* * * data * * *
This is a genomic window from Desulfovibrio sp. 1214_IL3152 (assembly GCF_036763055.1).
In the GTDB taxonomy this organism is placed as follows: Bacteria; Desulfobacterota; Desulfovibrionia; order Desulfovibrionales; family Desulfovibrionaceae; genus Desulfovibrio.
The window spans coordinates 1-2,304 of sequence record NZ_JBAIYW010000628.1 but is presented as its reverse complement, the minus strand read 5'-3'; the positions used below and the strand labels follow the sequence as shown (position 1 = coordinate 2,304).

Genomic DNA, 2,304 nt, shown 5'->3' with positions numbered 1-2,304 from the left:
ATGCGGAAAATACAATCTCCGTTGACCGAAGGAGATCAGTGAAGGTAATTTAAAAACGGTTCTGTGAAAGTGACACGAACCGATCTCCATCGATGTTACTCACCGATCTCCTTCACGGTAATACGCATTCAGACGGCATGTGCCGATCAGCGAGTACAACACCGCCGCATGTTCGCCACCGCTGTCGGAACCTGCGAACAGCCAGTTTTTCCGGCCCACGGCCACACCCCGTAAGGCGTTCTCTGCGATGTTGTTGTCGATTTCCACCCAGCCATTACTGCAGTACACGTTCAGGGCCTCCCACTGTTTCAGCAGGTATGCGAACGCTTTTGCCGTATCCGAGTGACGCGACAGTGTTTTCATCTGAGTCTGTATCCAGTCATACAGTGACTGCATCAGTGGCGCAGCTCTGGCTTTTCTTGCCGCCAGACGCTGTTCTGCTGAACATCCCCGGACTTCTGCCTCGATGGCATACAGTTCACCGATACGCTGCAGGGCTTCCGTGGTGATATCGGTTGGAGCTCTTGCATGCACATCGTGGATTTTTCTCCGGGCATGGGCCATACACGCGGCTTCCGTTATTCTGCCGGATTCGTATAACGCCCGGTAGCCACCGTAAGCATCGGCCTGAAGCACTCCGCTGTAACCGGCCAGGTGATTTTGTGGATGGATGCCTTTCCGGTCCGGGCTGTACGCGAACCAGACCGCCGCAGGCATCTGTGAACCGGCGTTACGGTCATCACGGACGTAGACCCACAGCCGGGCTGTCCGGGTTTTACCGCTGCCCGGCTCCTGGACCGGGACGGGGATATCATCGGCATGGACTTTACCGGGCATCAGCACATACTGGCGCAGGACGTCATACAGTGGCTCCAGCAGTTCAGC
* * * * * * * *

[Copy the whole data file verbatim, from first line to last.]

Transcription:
This is a genomic window from Desulfovibrio sp. 1214_IL3152 (assembly GCF_036763055.1).
In the GTDB taxonomy this organism is placed as follows: Bacteria; Desulfobacterota; Desulfovibrionia; order Desulfovibrionales; family Desulfovibrionaceae; genus Desulfovibrio.
The window spans coordinates 1-2,304 of sequence record NZ_JBAIYW010000628.1 but is presented as its reverse complement, the minus strand read 5'-3'; the positions used below and the strand labels follow the sequence as shown (position 1 = coordinate 2,304).

Genomic DNA, 2,304 nt, shown 5'->3' with positions numbered 1-2,304 from the left:
ATGCGGAAAATACAATCTCCGTTGACCGAAGGAGATCAGTGAAGGTAATTTAAAAACGGTTCTGTGAAAGTGACACGAACCGATCTCCATCGATGTTACTCACCGATCTCCTTCACGGTAATACGCATTCAGACGGCATGTGCCGATCAGCGAGTACAACACCGCCGCATGTTCGCCACCGCTGTCGGAACCTGCGAACAGCCAGTTTTTCCGGCCCACGGCCACACCCCGTAAGGCGTTCTCTGCGATGTTGTTGTCGATTTCCACCCAGCCATTACTGCAGTACACGTTCAGGGCCTCCCACTGTTTCAGCAGGTATGCGAACGCTTTTGCCGTATCCGAGTGACGCGACAGTGTTTTCATCTGAGTCTGTATCCAGTCATACAGTGACTGCATCAGTGGCGCAGCTCTGGCTTTTCTTGCCGCCAGACGCTGTTCTGCTGAACATCCCCGGACTTCTGCCTCGATGGCATACAGTTCACCGATACGCTGCAGGGCTTCCGTGGTGATATCGGTTGGAGCTCTTGCATGCACATCGTGGATTTTTCTCCGGGCATGGGCCATACACGCGGCTTCCGTTATTCTGCCGGATTCGTATAACGCCCGGTAGCCACCGTAAGCATCGGCCTGAAGCACTCCGCTGTAACCGGCCAGGTGATTTTGTGGATGGATGCCTTTCCGGTCCGGGCTGTACGCGAACCAGACCGCCGCAGGCATCTGTGAACCGGCGTTACGGTCATCACGGACGTAGACCCACAGCCGGGCTGTCCGGGTTTTACCGCTGCCCGGCTCCTGGACCGGGACGGGGATATCATCGGCATGGACTTTACCGGGCATCAGCACATACTGGCGCAGGACGTCATACAGTGGCTCCAGCAGTTCAGC